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Helping Kitties Get Along

November 15, 2023

Are you considering adopting a second cat? Have you just brought another kitty into your household? Cats are very opinionated little furballs, and they all have pretty distinct purrsonalities. Some cats form very close bonds with their feline roommates. Others? Not so much. A Cornelius, NC vet offers some advice on keeping the peace in this article.


Are you in the process of looking for another kitty? Keep your resident furball in mind. If your current cat is still a kitten, the odds are pretty good that Fluffy and Mittens will become close, as they’ll grow up together. However, if your resident cat is an adult and/or has been the only pet for a while, it’s going to be a harder transition. If possible, look for a kitty that’s around the same age as your pet. If you have a senior and you’re wanting a kitten, consider getting two babies: the little ones can chase each other around while your older pet sleeps.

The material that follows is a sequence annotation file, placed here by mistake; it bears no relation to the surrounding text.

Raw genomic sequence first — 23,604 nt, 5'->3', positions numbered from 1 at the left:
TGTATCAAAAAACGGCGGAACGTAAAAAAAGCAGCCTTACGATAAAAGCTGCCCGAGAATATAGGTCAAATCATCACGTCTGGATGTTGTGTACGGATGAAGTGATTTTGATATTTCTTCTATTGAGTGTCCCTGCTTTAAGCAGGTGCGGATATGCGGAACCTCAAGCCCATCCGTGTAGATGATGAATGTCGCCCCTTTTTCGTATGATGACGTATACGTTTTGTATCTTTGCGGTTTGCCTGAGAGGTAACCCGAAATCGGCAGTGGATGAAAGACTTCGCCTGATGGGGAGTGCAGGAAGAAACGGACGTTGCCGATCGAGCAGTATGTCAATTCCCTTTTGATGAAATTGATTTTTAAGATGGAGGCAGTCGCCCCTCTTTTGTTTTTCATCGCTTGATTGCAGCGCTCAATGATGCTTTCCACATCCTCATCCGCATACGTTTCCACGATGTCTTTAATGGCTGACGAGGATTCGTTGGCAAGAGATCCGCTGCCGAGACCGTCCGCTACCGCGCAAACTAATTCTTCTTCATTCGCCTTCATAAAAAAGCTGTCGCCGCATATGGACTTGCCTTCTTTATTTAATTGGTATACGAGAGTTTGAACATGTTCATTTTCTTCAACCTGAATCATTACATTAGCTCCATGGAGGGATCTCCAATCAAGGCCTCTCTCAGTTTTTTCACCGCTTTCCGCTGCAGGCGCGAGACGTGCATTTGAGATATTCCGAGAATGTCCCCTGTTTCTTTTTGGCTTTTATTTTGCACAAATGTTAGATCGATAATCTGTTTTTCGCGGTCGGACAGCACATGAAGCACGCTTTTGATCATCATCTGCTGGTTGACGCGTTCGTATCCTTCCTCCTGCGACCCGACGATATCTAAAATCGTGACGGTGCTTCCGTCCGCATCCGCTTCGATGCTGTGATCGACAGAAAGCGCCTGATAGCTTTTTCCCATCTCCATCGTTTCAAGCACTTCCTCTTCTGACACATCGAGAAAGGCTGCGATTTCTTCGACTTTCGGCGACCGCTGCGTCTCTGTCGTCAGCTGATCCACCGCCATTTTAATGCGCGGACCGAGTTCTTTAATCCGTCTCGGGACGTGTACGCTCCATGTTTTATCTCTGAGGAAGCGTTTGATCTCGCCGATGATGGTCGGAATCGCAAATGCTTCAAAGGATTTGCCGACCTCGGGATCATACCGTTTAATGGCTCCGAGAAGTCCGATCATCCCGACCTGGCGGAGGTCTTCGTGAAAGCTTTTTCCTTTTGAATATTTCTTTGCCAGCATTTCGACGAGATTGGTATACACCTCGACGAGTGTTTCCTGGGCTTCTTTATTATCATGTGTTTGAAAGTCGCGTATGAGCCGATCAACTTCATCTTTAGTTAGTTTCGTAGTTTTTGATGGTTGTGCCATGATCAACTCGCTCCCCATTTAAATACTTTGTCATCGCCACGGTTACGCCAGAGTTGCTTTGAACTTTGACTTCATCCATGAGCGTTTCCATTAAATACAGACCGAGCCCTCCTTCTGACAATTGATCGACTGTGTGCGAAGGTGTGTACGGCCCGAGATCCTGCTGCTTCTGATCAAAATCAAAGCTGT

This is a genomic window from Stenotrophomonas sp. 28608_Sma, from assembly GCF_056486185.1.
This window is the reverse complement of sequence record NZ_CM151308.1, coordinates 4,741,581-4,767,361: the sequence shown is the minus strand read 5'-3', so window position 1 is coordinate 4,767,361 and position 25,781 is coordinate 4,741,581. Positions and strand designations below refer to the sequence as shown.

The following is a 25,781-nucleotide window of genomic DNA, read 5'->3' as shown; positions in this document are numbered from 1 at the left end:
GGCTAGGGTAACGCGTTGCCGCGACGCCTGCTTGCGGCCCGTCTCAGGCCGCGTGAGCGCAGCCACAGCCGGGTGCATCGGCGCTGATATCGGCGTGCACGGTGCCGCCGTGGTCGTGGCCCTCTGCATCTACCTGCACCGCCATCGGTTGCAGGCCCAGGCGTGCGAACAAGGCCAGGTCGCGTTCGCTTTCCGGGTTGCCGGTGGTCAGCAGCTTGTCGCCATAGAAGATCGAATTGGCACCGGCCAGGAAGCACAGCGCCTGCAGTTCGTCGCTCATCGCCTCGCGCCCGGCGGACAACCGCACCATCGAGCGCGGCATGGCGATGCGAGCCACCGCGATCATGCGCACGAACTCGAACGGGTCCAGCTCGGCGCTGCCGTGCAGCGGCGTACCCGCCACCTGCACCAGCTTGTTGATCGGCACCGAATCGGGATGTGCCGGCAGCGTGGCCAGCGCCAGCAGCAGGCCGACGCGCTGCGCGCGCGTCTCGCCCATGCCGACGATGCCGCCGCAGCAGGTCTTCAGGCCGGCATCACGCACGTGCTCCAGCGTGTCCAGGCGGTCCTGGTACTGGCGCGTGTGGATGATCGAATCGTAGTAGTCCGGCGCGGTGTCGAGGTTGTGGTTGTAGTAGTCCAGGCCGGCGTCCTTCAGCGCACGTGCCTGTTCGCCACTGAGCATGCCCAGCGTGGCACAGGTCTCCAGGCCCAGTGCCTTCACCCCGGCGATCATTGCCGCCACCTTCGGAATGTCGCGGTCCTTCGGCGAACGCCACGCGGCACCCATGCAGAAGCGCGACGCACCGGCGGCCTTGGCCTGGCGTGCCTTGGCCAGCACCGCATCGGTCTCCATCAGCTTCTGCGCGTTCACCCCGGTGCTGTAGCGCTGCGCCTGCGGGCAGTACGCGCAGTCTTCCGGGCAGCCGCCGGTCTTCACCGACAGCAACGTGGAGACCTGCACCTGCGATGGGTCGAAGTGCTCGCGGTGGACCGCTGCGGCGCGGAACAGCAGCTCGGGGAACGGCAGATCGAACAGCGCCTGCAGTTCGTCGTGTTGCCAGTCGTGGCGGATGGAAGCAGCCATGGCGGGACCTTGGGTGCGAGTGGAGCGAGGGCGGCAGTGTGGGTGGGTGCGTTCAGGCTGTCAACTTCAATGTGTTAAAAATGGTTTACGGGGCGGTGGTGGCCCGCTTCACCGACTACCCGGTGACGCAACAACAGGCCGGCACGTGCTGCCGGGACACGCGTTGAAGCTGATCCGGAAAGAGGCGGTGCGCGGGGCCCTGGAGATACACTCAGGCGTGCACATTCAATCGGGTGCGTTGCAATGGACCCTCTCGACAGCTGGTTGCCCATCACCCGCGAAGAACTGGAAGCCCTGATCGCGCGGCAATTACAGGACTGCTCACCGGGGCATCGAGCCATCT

As the saying says, you only get one chance to make a first impression. Introductions should go quite slowly. Keep your feline buddies in separate areas at first. They’ll soon realize that there’s another kitty in the house, and will likely sniff around and play pawsies under the door, if there’s room. Feed them both near the door, so they get used to each other before officially meeting. When you feel it’s time to introduce them, do so slowly. Pay close attention to how they react. It’s normal to see some hissing and posturing, but if Fluffy and Mittens actually fight, you’ll need to separate them and start over.


When cats fight with their roommates, it’s often because they’re competing for something. That could be food, water, a box, a toy, a spot on the couch, or your attention. Provide plenty of everything, so your furry friends don’t have to fight for resources. You’ll also need to be careful to divide your attention equally. Kitties can get very jealous of one another! 


A proper setup is also important. For instance, many cats don’t like sharing bathrooms. Ideally, you’ll want one litterbox per kitty. If your feline pals need different foods, get dishes that can be linked up to a specific microchip, so they will only open for the right kitty. Ask your vet for more information.

Please contact us with questions or concerns about caring for multiple cats. As your Cornelius, NC animal clinic, we’re here to help!